Arkansas Razorbacks coach Bret Bielema isn't giving up his fight to change the rules regarding the pace of play in college football, with the hurry-up, no-huddle offense continuing to be his primary target.
As Bielema told Sporting News' Matt Hayes, "We have to protect student-athletes to extremes we never thought of before."
Bielema spoke to Sporting News about recently retired San Francisco 49ers linebacker Chris Borland, a former player of his at Wisconsin who said he left the NFL at 24 years old because of concerns over the effects of head trauma.
Citing a study Bielema said showed that "players in the no-huddle, hurry-up offense play the equivalent of five more games than those that don't," he once again asked for awareness about the pace of play. Framing the argument as a safety issue, he believes that the more plays that are run, the greater the chance of injuries.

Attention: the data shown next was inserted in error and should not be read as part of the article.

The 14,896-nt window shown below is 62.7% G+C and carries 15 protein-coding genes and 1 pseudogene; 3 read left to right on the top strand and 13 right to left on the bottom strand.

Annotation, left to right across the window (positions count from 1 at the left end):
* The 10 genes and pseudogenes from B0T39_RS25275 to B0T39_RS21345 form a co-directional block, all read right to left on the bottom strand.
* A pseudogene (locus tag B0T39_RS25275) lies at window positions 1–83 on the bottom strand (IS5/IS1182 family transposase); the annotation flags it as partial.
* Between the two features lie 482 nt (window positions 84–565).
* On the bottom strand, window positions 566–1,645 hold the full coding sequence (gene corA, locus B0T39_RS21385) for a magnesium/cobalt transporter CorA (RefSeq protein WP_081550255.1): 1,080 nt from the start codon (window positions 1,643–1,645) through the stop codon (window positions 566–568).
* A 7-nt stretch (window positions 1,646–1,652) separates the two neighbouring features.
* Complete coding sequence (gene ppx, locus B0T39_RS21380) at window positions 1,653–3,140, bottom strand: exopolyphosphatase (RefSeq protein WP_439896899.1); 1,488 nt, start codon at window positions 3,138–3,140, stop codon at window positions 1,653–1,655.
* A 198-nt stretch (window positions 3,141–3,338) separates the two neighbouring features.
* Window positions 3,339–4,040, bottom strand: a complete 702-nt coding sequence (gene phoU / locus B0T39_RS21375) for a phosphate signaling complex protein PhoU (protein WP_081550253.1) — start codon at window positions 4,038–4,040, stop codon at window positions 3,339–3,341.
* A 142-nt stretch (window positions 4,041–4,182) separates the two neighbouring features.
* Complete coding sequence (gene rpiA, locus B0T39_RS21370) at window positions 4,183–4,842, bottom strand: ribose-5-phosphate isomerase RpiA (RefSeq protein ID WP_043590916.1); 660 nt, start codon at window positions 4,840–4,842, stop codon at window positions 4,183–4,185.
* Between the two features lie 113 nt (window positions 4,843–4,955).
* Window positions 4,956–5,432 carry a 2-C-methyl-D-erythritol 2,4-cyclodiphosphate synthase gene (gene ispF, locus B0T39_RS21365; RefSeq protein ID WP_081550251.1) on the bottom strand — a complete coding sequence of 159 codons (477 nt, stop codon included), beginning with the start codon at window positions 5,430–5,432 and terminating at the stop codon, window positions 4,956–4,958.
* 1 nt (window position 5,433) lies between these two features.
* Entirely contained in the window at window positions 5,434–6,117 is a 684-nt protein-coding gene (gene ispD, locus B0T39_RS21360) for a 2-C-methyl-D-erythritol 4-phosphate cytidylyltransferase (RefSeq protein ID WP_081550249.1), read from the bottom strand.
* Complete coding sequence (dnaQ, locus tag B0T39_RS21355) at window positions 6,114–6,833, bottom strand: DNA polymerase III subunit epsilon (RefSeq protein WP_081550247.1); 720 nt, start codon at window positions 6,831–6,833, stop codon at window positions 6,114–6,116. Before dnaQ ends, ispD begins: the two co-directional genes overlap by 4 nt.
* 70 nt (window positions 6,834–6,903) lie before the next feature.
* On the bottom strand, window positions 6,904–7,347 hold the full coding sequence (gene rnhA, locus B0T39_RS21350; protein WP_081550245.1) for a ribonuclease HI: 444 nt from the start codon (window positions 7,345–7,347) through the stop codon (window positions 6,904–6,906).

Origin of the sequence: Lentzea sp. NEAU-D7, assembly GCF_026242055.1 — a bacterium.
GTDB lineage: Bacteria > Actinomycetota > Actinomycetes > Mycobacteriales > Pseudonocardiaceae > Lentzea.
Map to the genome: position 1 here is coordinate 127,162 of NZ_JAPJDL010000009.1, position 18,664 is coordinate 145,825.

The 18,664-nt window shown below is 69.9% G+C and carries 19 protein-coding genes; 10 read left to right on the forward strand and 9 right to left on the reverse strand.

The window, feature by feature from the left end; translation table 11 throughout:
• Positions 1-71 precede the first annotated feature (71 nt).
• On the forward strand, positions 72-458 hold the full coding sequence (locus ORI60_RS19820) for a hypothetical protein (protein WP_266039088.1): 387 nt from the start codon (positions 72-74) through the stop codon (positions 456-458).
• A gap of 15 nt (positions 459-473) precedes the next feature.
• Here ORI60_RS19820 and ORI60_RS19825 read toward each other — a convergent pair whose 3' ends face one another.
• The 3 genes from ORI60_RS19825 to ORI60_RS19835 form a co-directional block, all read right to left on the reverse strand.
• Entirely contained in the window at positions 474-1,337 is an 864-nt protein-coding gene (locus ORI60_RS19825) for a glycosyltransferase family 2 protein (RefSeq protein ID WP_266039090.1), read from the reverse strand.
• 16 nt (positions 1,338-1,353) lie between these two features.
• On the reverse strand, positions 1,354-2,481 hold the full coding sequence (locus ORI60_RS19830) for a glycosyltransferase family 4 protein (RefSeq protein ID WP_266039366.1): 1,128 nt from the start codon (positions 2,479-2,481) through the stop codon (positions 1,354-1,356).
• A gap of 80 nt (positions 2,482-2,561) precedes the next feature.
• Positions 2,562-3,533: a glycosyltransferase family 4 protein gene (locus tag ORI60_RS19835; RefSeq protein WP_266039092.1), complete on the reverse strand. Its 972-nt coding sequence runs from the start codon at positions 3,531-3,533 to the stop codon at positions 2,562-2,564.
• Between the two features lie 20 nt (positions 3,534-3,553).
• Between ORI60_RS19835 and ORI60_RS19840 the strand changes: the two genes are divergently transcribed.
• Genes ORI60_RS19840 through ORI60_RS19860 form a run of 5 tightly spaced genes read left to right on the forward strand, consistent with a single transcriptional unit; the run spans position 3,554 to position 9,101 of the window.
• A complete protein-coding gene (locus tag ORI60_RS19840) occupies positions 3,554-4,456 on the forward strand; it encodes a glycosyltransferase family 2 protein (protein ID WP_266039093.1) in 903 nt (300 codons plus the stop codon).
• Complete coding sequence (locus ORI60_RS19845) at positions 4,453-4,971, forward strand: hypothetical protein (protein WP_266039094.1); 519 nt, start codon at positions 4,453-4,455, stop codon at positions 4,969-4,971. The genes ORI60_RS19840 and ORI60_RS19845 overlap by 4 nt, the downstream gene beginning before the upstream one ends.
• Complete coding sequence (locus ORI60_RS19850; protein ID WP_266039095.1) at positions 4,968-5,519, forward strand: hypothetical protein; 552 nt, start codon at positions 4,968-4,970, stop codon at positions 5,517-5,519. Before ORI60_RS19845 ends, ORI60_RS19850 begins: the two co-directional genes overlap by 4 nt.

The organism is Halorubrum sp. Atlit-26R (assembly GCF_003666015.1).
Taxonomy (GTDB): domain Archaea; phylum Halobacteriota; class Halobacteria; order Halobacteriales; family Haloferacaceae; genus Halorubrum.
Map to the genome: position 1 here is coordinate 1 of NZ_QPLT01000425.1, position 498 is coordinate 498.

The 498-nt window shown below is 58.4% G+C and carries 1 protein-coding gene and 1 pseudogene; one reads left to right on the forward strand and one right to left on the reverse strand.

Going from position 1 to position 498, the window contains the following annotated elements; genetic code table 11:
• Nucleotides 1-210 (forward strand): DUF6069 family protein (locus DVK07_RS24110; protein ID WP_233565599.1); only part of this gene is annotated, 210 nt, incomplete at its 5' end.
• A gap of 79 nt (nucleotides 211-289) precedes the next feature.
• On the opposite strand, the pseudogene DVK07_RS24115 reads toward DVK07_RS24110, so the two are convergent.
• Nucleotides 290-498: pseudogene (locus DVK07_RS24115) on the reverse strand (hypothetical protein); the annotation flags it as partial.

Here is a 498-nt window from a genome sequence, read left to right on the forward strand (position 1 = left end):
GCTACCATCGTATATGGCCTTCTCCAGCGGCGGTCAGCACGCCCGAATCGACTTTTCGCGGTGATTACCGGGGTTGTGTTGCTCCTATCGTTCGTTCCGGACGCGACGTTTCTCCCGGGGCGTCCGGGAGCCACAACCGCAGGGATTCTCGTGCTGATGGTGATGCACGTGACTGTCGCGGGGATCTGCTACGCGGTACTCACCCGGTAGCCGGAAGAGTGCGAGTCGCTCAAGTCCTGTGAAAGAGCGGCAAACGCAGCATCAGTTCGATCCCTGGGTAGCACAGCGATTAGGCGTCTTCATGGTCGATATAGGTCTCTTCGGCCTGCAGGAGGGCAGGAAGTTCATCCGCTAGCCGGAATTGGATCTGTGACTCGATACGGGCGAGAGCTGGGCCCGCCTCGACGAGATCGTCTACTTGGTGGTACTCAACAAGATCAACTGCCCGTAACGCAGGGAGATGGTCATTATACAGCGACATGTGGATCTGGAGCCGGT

"We have an obligation to do what's right," he said. "I can't understand how some guys can't see that."
For more than a year, Bielema has argued in favor of rules to restrict the speed with which offenses can operate. In his argument for a proposed 10-second rule, which would have prohibited teams from snapping the ball until at least 10 seconds ran off the 40-second play clock, he even referenced the death of Cal football player Ted Agu. The rule was ultimately tabled.